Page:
Through our research, it was clear that aldermen play an important role in local government, but it was shocking to find that the city of Chicago doesn’t provide aldermen with a website. Some affluent wards built their own sites, but disadvantaged wards didn’t have this option. They were left without clear access to ward specific information. This research was crucial to understanding the broad scope of our challenge. From here, we conducted interviews with Chicagoans to learn what challenges they were facing.

Digging deeper

11 Chicagoans told us about their current interactions with the Chicago website and their local representatives. We heard that people were frustrated, distrustful, and disillusioned with their government.

We synthesized information from our interviews and domain research and learned that both affluent and disadvantaged residents feel estranged from their government. These two groups felt the same, but were focused on vastly different end goals. The affluent group was more concerned with routine neighborhood maintenance like potholes, trash, and tree trims. The disadvantaged group was concerned with larger community concerns like gang violence, neglected property, and unemployment. These discoveries informed the two distinct user personas we designed to represent our diverse user base. I designed visual representations of these personas to help my team build empathy with our users.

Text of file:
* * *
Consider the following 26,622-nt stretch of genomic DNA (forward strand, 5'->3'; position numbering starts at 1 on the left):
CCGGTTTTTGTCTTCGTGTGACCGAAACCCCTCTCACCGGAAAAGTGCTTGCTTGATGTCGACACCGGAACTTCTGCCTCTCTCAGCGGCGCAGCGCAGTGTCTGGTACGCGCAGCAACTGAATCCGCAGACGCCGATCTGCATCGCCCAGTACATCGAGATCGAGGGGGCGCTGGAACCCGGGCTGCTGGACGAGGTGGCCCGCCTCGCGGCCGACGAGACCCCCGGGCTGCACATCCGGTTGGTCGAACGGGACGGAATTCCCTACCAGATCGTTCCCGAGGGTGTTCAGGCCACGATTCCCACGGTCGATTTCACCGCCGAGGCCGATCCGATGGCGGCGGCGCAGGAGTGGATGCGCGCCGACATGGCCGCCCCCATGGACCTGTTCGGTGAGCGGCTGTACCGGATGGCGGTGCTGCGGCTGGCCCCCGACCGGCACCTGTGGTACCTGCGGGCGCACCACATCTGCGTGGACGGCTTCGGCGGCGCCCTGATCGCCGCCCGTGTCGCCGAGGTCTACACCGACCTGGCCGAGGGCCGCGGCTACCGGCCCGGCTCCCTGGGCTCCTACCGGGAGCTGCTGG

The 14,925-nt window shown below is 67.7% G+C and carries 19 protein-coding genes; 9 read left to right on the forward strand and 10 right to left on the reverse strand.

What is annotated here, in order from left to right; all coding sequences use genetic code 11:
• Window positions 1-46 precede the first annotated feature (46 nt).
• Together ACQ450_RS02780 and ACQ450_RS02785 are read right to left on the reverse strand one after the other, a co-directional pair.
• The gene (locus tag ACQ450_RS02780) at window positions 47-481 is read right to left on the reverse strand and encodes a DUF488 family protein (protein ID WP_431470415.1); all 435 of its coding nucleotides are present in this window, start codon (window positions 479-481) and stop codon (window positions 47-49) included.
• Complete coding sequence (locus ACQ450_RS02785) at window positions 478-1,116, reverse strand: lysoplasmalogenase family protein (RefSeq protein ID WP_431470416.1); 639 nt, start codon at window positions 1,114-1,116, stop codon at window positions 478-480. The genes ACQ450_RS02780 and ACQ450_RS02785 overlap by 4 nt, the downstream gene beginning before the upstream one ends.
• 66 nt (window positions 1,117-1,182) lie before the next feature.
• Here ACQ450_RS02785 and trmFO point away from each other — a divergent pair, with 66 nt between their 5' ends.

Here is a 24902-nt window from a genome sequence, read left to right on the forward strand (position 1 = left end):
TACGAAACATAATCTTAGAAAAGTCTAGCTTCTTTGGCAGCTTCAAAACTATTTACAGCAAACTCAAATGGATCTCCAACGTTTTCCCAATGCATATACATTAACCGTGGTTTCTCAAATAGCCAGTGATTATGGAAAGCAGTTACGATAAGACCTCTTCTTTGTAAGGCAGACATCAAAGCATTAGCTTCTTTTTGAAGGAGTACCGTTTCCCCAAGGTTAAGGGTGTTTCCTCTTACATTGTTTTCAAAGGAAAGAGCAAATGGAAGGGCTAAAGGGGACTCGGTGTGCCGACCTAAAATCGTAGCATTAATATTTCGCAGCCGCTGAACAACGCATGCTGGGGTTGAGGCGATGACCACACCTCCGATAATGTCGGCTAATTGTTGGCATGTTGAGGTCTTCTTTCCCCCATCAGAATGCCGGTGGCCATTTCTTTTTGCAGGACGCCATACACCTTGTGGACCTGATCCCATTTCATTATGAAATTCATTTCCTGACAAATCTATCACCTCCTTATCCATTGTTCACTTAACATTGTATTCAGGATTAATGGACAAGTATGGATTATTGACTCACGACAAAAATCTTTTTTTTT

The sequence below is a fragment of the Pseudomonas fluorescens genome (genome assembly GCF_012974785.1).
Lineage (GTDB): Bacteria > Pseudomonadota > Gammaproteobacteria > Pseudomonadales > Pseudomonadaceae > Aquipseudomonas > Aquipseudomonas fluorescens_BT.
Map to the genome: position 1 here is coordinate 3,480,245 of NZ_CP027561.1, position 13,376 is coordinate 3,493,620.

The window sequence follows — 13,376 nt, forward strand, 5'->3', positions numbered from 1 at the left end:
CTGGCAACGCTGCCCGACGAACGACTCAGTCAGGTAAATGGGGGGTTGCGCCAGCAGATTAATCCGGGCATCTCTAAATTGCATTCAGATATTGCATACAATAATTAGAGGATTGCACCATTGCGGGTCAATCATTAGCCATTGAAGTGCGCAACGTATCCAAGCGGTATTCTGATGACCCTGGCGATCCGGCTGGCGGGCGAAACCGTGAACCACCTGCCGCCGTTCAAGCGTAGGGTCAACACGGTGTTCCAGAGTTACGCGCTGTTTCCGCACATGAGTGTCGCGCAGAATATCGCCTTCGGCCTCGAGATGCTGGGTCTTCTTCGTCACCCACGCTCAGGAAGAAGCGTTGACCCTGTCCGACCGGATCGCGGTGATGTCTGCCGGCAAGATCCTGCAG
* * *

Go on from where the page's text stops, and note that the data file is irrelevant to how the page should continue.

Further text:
Though our two user groups had very different goals. They both needed a way to find available local resources. However, neither of them knew where to start.


Knowing the importance of elected officials, it was essential that we talk to aldermen and staffers. We conducted interviews with representatives get feedback from experts.

We spoke to aldermen and staffers in four wards that spanned key regions of the city.